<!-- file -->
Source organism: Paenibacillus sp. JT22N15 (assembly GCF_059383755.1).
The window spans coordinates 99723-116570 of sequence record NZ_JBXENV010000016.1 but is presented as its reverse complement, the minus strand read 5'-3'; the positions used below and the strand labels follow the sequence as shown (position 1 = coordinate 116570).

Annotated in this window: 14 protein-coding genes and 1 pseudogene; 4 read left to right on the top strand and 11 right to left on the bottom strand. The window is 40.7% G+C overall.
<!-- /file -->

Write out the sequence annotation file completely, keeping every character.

Source organism: Paenibacillus sp. JT22N15 (assembly GCF_059383755.1).
The window spans coordinates 99723-116570 of sequence record NZ_JBXENV010000016.1 but is presented as its reverse complement, the minus strand read 5'-3'; the positions used below and the strand labels follow the sequence as shown (position 1 = coordinate 116570).

Annotated in this window: 14 protein-coding genes and 1 pseudogene; 4 read left to right on the top strand and 11 right to left on the bottom strand. The window is 40.7% G+C overall.